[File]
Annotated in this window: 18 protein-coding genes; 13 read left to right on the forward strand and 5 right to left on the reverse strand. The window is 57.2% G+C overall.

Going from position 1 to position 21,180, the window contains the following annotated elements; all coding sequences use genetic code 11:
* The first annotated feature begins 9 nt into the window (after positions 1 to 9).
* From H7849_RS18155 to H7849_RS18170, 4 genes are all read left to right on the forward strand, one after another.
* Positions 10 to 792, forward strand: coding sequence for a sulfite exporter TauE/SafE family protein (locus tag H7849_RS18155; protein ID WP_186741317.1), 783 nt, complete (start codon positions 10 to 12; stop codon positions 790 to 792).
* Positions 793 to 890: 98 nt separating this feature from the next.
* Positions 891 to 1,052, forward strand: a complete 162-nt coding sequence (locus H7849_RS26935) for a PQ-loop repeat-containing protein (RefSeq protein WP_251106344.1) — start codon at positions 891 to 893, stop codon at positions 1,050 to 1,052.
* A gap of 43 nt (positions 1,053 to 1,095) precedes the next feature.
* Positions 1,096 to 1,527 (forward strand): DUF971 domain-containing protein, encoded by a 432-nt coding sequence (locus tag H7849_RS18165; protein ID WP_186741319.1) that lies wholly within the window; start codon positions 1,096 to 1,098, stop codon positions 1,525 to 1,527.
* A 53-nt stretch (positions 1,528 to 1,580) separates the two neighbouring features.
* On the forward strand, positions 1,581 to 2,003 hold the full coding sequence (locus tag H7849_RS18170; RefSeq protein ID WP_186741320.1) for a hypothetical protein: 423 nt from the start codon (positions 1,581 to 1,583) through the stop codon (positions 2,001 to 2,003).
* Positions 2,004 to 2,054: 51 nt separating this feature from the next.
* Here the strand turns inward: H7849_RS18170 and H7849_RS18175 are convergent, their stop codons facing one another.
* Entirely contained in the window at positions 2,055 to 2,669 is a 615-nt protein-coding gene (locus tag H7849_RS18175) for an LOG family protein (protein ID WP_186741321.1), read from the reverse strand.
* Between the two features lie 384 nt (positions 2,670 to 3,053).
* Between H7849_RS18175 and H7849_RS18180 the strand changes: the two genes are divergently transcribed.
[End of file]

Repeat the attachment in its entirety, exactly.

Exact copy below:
Annotated in this window: 18 protein-coding genes; 13 read left to right on the forward strand and 5 right to left on the reverse strand. The window is 57.2% G+C overall.

Going from position 1 to position 21,180, the window contains the following annotated elements; all coding sequences use genetic code 11:
* The first annotated feature begins 9 nt into the window (after positions 1 to 9).
* From H7849_RS18155 to H7849_RS18170, 4 genes are all read left to right on the forward strand, one after another.
* Positions 10 to 792, forward strand: coding sequence for a sulfite exporter TauE/SafE family protein (locus tag H7849_RS18155; protein ID WP_186741317.1), 783 nt, complete (start codon positions 10 to 12; stop codon positions 790 to 792).
* Positions 793 to 890: 98 nt separating this feature from the next.
* Positions 891 to 1,052, forward strand: a complete 162-nt coding sequence (locus H7849_RS26935) for a PQ-loop repeat-containing protein (RefSeq protein WP_251106344.1) — start codon at positions 891 to 893, stop codon at positions 1,050 to 1,052.
* A gap of 43 nt (positions 1,053 to 1,095) precedes the next feature.
* Positions 1,096 to 1,527 (forward strand): DUF971 domain-containing protein, encoded by a 432-nt coding sequence (locus tag H7849_RS18165; protein ID WP_186741319.1) that lies wholly within the window; start codon positions 1,096 to 1,098, stop codon positions 1,525 to 1,527.
* A 53-nt stretch (positions 1,528 to 1,580) separates the two neighbouring features.
* On the forward strand, positions 1,581 to 2,003 hold the full coding sequence (locus tag H7849_RS18170; RefSeq protein ID WP_186741320.1) for a hypothetical protein: 423 nt from the start codon (positions 1,581 to 1,583) through the stop codon (positions 2,001 to 2,003).
* Positions 2,004 to 2,054: 51 nt separating this feature from the next.
* Here the strand turns inward: H7849_RS18170 and H7849_RS18175 are convergent, their stop codons facing one another.
* Entirely contained in the window at positions 2,055 to 2,669 is a 615-nt protein-coding gene (locus tag H7849_RS18175) for an LOG family protein (protein ID WP_186741321.1), read from the reverse strand.
* Between the two features lie 384 nt (positions 2,670 to 3,053).
* Between H7849_RS18175 and H7849_RS18180 the strand changes: the two genes are divergently transcribed.